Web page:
You were upset yesterday. Despite being together over the holiday weekend, I think we both were feeling an awkward distance from each other. Sometimes when you're working on the boat---sanding dusty bits into the air, muffling your hearing and speech with the sander's scream and a face filter mask---I let you be on your way.
I know how much you detest this portion of the boat work. I stay away so as not to be a distraction. This wooden boat, in so many ways, makes me feel inadequate. Yes, we've discussed this lacking on my part, but I don't think you can fully grasp just how much so. All of this---the rehabbing, the handiwork, the art, the driving---all of it is foreign to me. Yes, I want to learn. But, you're in a rush to get your beauty back on the water and you don't have time to teach me. Right now, that is. Please don't see my apprehension and care of your attention and need as dislike or nonchalance. I simply am ignorant of this pursuit and need many years to get at it. You've had a lifetime. A lifetime. I'll get there.
On top of that stress, you are amid this bar business. You woke to meet with the bank rep to fill out a commercial loan. I should have gone with you. Then, you wouldn't have shook your head in my direction later that day when I returned to the boat shed after spending the afternoon with a friend. You wouldn't have turned your head when I asked what's the matter. You wouldn't have had to admit that you feel alone in all of these pursuits so what's the point of any of it.
You remark: How is the business plan going? Meaning why wasn't I at the house writing the plan instead of being out with a friend. Honestly, I don't know what this bar business has in store for us. I'm not a player in that business each day. You are. I'm a bystander. A confidant. Not a participant. You rush away before I have time to answer. Before I may explain my hesitation about starting the plan without you near to coach. Because of my self doubt, your comment runs deep. I had trusted that we'd find time to build the plan together before the due date.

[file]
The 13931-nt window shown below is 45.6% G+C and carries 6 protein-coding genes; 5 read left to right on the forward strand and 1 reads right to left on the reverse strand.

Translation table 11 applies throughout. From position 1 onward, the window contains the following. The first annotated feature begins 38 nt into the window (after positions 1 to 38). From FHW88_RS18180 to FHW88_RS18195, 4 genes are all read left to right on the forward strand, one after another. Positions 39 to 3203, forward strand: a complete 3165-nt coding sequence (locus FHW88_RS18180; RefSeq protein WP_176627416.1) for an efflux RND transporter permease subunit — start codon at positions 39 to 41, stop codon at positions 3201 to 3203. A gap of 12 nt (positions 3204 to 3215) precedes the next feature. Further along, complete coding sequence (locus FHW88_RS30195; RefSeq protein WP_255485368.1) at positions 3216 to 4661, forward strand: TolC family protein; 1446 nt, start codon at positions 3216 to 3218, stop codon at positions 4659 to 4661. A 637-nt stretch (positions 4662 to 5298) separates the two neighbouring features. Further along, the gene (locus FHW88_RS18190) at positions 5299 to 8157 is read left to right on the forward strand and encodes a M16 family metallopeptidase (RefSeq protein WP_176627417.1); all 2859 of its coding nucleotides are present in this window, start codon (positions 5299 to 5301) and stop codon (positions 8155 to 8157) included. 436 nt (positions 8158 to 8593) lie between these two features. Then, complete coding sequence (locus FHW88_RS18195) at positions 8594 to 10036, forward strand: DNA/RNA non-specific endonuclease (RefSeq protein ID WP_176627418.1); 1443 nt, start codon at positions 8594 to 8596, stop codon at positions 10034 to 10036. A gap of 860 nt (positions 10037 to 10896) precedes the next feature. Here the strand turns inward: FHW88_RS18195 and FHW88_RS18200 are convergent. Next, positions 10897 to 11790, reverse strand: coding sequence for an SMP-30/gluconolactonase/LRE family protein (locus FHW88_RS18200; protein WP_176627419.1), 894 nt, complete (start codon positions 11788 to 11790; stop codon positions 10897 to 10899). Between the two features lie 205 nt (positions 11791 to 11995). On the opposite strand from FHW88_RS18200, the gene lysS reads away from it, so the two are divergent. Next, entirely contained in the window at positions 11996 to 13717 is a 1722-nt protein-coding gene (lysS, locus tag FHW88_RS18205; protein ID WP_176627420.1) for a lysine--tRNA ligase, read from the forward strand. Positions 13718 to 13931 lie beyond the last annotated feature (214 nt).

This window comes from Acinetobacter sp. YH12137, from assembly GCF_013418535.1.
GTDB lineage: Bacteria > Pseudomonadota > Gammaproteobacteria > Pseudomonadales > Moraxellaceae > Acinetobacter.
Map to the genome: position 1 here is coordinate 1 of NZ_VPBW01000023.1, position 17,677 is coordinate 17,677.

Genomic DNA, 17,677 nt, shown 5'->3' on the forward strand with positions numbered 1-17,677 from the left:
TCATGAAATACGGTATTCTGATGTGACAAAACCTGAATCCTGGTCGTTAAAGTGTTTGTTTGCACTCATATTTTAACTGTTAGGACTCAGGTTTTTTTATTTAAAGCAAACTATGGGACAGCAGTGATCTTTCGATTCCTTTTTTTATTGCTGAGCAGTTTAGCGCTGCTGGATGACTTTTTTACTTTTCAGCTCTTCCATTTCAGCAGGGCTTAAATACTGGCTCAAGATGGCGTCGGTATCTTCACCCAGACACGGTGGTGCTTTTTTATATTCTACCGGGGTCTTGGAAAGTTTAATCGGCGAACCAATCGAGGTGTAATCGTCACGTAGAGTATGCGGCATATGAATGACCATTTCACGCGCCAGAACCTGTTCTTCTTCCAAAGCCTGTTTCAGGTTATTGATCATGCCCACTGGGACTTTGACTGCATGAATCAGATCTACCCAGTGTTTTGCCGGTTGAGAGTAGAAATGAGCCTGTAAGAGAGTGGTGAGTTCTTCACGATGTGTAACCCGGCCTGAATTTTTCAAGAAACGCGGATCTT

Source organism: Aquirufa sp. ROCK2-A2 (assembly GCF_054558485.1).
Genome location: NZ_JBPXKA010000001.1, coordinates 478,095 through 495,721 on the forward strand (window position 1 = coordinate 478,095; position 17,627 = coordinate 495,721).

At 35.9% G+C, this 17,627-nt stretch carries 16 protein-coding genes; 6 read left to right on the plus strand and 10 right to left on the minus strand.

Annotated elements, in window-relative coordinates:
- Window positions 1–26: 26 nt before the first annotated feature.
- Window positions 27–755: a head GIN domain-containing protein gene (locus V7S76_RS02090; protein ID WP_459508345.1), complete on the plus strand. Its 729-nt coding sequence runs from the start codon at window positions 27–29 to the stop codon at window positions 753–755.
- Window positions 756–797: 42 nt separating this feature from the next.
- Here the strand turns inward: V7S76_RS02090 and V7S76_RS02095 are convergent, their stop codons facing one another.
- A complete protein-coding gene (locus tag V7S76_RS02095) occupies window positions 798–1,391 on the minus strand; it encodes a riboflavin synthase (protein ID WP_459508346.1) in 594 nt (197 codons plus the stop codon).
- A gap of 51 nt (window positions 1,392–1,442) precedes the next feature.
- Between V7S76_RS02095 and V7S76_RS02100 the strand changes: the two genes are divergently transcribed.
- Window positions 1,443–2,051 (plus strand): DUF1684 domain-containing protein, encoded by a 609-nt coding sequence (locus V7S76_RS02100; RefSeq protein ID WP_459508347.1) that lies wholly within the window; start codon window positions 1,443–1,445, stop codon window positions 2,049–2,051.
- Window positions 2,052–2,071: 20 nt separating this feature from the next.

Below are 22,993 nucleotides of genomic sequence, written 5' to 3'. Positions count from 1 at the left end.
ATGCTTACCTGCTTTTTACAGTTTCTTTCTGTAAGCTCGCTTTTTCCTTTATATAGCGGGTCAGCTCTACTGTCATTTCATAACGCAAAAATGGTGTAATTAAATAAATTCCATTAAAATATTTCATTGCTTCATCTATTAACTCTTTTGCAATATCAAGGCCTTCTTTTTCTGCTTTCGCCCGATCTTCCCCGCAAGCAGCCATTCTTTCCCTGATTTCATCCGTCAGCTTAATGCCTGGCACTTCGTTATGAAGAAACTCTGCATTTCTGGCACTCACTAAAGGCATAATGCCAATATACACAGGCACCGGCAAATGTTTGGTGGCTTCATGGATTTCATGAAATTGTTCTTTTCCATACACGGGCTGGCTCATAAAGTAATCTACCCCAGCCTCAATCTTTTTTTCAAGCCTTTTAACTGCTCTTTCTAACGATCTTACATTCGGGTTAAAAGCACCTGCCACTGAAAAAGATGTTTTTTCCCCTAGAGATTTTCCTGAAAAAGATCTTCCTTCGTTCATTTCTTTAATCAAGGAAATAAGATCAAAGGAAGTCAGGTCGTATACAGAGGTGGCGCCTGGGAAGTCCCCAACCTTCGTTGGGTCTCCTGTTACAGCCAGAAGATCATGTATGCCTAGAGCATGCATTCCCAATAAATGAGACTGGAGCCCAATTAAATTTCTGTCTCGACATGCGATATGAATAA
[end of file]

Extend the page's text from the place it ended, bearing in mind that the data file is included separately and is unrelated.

I listen to your rattling engine trail away. I curse my doubt. I sit upon the cooler in the back of the boat shed and hold my hands over my agonizing face.
I wonder...How may I write about a business I don't know? How have we gotten to this point? We are both scared of what's to come. The weight of the responsibility is taking over.
If we hadn't had the spat in the boat shed I wouldn't have found the need to drag you for a walk on the beach. To reconnect. No distractions. We talk. Finally. Linked arms. Pink sunset on the water. Calm. We share doubt. Unknowing. We sit upon the bench you built six years ago and marvel at what may be ahead. You spew forth plans of renovations. Quick renovations. Your words flutter sketches upon the sand and sky. Each page flips to a new update of the bar room in my mind. Heightened ceilings. New windows. Bar-top move. Outdoor lighting. New sign. New name.
You emphasize the need for the business plan write up this week. No later than Thursday. My Timberland boots crush shells and I tell you to give me thirty minutes of your time detailing your/our imaginings. Then I'll write. Writing. That, my dear, I can do.
Then I try to imagine myself behind the bar when we visit the spot on Saturday night. I catch sight of you scanning the room. See those wheels turning. When the glaze of thought and planning lifts, you catch my sight and smile.
You ask me how others are satisfied with the mundane. The everyday. Never striving for more. I don't know. I'm trying not to let go of that myself. Especially, since you're not as well.